Before Grid Hack Reports, NERC Advises Industry on Cyber Assets

Before news reports of a hack on the electrical grid in the United States began to circulate, NERC advised the industry to pay careful attention to identifying critical cyber assets. In a letter, NERC told the industry to take a fresh look at their methodology for identifying such assets with a broader perspective towards the consequences to the system if the asset is used maliciously.

The day before reports of foreign spies penetrating the U.S. electrical grid hit the news, the North American Electric Reliability Corp. advised energy companies to take a comprehensive look at how they identify critical cyber assets.

The North American Electric Reliability Corporation (NERC) is a non-profit, international company that works to develop industry standards as well as improve the security and reliability of bulk power systems in the United States, Canada and part of Mexico. In a letter addressed to the industry, NERC Chief Security Officer Michael Assante expressed concern some energy companies may not have properly identified some assets in a self-certification compliance survey for NERC Reliability Standard CIP-002-1 - Critical Cyber Asset Identification.

"Of particular concern are qualifying assets owned and operated by Generation Owners and Generation Operators, only 29 percent of which reported identifying at least one CA (critical asset), and Transmission Owners, fewer than 63 percent of which identified at least one CA," he wrote.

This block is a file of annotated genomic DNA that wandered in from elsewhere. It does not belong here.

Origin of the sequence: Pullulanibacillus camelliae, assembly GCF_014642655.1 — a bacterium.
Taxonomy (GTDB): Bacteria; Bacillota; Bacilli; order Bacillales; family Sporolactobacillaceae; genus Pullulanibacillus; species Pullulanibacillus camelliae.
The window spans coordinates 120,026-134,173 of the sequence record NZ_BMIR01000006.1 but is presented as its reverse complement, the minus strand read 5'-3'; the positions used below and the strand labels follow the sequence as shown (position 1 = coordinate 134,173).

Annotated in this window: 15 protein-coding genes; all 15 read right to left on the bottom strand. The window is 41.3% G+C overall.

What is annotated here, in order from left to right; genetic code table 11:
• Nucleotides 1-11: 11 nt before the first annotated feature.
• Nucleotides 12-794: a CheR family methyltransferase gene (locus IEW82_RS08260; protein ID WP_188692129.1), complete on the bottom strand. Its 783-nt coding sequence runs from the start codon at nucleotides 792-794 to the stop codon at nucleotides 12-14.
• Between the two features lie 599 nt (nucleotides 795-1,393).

Only 23 percent of separate (i.e. non-affiliated) entities reported they had at least one critical cyber asset.

While Assante noted the number may be low because most smaller entities registered with the NERC do not own or operate cyber assets that would be deemed high priority, he advised companies to start with the assumption that all assets are critical and then work backwards to rule them out.

"One of the more significant elements of a cyber threat, contributing to the uniqueness of cyber risk, is the cross-cutting and horizontal nature of networked technology that provides the means for an intelligent cyber-attacker to impact multiple assets at once, and from a distance," he wrote in the letter. "The majority of reliability risks that challenge the bulk power system today result in probabilistic failures that can be studied and accounted for in planning and operating assumptions. For cyber-security, we must recognize the potential for simultaneous loss of assets and common modal failure in scale in identifying what needs to be protected."

"This is why protection planning requires additional, new thinking on top of sound operating and planning analysis," he added.

The letter preceded news reports this week that foreign spies had allegedly penetrated the U.S. electric grid and left behind programs that could potentially disrupt the system.

Patrick Peterson, chief security researcher at Cisco, commented that NERC's risk-based approach to identifying and protecting key parts of the United States' energy infrastructure are sound.

"The most critical step to protecting critical assets is to make sure they are all identified," he said. "The critical cyber asset paradigm is new to NERC's members and the letter clearly states members need to redo their assessment with a new approach. Starting with the assumption that an asset is not critical will always tip the scale especially when staff is ever-busy and faces a deadline. The letter's request to invert the burden of proof and prove the asset is not critical will go a long way toward achieving NERC's goals."